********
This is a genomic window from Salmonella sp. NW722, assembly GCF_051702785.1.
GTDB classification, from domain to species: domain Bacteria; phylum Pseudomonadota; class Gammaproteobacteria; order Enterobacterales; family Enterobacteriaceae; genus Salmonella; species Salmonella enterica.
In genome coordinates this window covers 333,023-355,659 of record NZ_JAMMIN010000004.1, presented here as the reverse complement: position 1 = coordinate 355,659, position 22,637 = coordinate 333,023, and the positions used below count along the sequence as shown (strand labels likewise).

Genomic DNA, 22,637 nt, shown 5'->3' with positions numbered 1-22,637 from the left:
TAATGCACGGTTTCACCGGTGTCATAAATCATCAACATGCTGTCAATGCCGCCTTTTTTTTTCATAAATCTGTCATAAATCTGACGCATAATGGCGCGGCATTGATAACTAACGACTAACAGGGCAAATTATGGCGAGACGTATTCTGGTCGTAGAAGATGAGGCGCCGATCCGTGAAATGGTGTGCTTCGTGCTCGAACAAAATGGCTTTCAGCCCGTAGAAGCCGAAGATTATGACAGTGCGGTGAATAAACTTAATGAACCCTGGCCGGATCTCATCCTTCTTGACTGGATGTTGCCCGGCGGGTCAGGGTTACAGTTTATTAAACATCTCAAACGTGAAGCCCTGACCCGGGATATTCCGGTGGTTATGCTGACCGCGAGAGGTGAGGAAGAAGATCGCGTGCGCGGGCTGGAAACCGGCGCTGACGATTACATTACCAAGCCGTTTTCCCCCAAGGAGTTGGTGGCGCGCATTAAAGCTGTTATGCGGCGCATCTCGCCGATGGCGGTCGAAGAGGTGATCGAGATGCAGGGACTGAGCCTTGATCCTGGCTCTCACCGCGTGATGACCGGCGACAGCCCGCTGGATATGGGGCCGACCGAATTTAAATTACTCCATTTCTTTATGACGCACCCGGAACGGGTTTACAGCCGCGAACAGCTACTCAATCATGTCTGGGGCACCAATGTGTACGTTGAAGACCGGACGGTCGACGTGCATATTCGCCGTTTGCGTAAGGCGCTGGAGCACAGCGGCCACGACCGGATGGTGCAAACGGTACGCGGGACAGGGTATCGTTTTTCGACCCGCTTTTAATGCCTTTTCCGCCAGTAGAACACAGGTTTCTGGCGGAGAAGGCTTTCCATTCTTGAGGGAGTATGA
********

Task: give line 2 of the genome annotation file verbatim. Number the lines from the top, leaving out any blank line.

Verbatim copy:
GTDB classification, from domain to species: domain Bacteria; phylum Pseudomonadota; class Gammaproteobacteria; order Enterobacterales; family Enterobacteriaceae; genus Salmonella; species Salmonella enterica.